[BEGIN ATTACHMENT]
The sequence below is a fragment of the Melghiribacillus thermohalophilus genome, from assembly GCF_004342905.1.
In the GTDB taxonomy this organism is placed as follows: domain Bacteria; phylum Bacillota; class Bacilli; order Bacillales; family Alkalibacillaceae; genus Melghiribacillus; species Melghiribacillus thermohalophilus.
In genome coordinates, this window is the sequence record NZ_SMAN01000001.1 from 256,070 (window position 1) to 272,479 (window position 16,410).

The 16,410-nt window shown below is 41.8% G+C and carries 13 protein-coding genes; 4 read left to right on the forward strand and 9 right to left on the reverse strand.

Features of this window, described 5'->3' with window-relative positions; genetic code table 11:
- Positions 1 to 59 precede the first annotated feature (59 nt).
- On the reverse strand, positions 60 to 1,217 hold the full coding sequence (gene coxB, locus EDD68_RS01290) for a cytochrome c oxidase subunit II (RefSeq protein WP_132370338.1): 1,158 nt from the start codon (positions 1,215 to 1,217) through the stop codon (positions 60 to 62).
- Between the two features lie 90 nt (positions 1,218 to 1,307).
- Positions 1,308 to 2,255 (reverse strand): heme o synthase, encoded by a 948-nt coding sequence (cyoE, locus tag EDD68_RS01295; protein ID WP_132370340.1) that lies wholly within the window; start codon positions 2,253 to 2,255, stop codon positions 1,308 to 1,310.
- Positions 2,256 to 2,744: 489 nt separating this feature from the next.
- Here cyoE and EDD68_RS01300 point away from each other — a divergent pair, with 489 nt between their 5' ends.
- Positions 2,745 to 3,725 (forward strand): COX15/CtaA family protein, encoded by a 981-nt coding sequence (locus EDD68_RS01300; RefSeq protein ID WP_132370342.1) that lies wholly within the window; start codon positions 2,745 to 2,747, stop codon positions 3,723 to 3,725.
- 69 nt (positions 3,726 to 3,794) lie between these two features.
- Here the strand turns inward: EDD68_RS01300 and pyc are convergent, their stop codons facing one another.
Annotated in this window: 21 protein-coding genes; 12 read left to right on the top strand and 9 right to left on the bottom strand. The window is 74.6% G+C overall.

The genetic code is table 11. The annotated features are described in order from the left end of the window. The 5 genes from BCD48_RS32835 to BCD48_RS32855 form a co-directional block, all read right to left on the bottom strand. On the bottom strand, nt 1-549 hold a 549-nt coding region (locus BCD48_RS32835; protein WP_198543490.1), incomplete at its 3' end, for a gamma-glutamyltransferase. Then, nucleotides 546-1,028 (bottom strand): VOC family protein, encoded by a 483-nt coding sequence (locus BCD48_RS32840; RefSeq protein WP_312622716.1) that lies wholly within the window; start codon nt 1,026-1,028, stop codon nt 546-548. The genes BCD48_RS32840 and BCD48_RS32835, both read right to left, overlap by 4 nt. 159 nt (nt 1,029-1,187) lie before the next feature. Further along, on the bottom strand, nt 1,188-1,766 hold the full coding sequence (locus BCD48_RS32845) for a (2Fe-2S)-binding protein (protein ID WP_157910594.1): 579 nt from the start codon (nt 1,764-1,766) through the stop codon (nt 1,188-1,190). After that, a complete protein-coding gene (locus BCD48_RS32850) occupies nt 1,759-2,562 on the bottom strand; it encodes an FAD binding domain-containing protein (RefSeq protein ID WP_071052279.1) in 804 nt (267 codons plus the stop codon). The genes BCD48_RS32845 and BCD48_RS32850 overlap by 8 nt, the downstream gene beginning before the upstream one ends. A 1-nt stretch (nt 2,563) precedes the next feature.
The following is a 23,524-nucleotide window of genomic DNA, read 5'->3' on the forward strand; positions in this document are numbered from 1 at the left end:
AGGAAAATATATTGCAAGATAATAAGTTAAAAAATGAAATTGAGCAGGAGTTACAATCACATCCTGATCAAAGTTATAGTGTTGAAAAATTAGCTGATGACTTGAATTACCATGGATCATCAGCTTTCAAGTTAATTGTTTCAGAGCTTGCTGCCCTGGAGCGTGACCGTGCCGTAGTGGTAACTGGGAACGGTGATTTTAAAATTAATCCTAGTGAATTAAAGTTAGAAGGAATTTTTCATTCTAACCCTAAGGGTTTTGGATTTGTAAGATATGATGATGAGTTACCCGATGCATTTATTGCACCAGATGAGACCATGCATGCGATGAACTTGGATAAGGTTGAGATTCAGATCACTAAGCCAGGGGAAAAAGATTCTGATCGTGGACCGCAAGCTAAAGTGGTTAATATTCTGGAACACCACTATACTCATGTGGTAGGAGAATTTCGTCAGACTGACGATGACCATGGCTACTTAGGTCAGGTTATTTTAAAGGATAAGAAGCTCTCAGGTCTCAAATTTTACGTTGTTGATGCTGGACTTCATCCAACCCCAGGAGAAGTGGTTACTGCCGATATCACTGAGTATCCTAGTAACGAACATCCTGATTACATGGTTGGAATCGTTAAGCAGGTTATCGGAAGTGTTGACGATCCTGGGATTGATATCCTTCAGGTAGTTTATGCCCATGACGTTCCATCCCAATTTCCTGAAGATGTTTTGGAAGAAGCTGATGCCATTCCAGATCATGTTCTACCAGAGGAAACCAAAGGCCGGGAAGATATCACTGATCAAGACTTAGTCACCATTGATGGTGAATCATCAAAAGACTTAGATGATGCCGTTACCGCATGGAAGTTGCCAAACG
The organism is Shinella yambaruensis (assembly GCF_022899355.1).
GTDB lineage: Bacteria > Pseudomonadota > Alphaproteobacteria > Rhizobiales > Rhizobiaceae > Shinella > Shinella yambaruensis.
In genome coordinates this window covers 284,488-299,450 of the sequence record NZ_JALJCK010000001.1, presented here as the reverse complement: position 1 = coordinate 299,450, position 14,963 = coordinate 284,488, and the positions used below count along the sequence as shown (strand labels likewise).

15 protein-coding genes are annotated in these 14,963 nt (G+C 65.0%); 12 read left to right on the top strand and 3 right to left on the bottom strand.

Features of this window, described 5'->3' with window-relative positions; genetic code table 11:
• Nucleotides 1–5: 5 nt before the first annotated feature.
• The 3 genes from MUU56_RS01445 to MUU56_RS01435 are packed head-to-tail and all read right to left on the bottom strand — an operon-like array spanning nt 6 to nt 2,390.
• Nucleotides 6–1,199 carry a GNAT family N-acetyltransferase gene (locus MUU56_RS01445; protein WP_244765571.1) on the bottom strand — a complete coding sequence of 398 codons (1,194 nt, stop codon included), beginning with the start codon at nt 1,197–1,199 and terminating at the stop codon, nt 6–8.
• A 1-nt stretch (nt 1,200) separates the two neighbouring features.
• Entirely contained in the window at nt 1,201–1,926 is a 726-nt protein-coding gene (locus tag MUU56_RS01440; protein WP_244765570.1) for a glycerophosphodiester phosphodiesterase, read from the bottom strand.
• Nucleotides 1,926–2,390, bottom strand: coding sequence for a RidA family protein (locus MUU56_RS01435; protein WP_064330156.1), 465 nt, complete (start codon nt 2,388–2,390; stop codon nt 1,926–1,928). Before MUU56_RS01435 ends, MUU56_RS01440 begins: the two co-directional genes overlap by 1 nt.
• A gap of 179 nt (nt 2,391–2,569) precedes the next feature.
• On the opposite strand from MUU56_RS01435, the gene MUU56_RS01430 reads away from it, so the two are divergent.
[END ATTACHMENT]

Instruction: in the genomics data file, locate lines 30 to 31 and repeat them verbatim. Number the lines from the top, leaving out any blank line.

• A gap of 179 nt (nt 2,391–2,569) precedes the next feature.
• On the opposite strand from MUU56_RS01435, the gene MUU56_RS01430 reads away from it, so the two are divergent.